5 Facts Women Should Know About Autism

Image by: Linsenhejhej
By Tallulah Ray

From the moment that we learn of our pregnancy to the day that they leave for college, we do our best for them. At least, that’s what a good parent does. But what happens when there are things beyond our control, which hinder our children’s best prospects in life?

Autism is a mental condition which affects a child’s (and adults’) ability to communicate effectively, develop relationships with other people, grow socially, and (in certain cases) affects how a person learns and processes information.

Did you know that autism appears to be becoming more prevalent? Did you know that it is more prevalent in boys? Yup, 1 in 54 boys have a form of autism. Overall, 1 out of every 88 children have a form of autism. Let’s talk about some of the latest news about this mental condition to see what

#1) The Stats On Autism

First of all, since there are so many different types and cases of autism, the official name for autism is now “autism spectrum disorder”.

What is now being called “high functioning autism spectrum disorder” is otherwise known as Asperger’s Syndrome.

Boys are more likely to have autism spectrum disorder, than girls.

One or more of your kids are more likely to have autism if you or your man have had a history of autism in your family.

#2) Inducing Labor Now Linked To Autism

A study conducted last year (the biggest study of it’s kind) noted that there may be a link between inducing labor and the prevalence of autism. Of course, this study is too preliminary for you to worry about changing your practices – especially if the health of you and/or your baby is involved in the decision to induce labor.

The study was done with researchers from the University of Michigan and Duke University. They looked at more than 625,000 births and the school records of those children who happened to also be diagnosed with autism.

Among those births, those who were induced (and ended up birthing a boy) a 35 percent higher occurrence of autism was apparent.

They believe that the connection between autism and the induced labor may come from the oxytocin medication that doctors use to safely induce labor. The name of that drug (the version that they use for this procedure) is Pitocin.

They are also looking at whether pregnancy condition and the events that occurred during and right before delivery (that caused the need for the induced labor) may affect the occurrence of autism.

#3) Integrating Senses

The latest research indicated that people with autism see the world much like you when you are watching a badly dubbed movie; the integration of senses (particularly visual and audio) don’t quite mesh. This could be a fantastic find for scientists and researchers because if they can pinpoint, what causes this, they may be able to fix it.

#4) Can I Prevent Autism

Relatively speaking, there hasn’t been a lot of research done on autism. What doctors do know, however, is that you can’t do any specific action to prevent autism spectrum disorder. It is genetically passed down to various generations. However, what you can do is treat and take care of your child the best you can.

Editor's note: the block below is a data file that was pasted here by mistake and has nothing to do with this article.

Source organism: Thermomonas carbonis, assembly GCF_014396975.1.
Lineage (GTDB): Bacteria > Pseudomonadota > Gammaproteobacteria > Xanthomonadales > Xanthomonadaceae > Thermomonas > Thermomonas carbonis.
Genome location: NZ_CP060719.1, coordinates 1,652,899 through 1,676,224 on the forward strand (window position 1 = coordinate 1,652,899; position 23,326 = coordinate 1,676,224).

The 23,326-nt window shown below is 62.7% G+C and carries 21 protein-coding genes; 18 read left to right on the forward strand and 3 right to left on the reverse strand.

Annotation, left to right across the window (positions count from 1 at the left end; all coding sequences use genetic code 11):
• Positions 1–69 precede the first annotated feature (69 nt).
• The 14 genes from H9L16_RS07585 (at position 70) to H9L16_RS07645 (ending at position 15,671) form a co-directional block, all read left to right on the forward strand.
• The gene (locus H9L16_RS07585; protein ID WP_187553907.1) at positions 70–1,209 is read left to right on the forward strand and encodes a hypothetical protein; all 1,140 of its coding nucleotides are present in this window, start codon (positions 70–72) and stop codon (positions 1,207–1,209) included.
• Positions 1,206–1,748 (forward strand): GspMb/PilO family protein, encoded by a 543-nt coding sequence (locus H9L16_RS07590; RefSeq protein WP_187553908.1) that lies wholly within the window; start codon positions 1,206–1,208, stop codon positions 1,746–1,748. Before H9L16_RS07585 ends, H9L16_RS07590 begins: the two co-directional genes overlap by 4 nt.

#5) How Can I Treat And Support My Child?

There are various treatments to help cope with the varying symptoms of autism spectrum disorder. There are specialized programs for your child and there are support groups for you.

One of the things that you have to remember is that your health is extremely important. You may and will want to put your child first but if you aren’t functioning well, you won’t be much help for your child. This includes your emotional and mental well-being. If you are raising a child who has autism, you know how exhausting and draining it can be.

Check out these tips to help you keep up your strength:

Take time for yourself
. I spent some time taking care of a family member who could no longer take care of himself. It was draining to say the least (despite my drive and need to be there). When I got a break, it was a godsend. So don’t be afraid to ask friends and family for help. Take time for yourself: relax, spend some time with your man, plan date nights, spend time with your other kids (don’t neglect them).

Seek out support from support groups and other family of children with autism. Look in your local yellow pages and online for support groups in your area. If you take your child to a specific playgroup, day care, or school program which is targeted toward children with autism, look around the room or ask the teacher for a pamphlet for local support groups.

Learn about it. It is the most important piece of information that I can give you. There are so many myths surrounding this disorder. Read about it and become informed so you can avoid all of those nasty myths. Check out Autism Speaks; it is a great resource. Arm yourself with information.

autism awareness
Image by: BLW Photography


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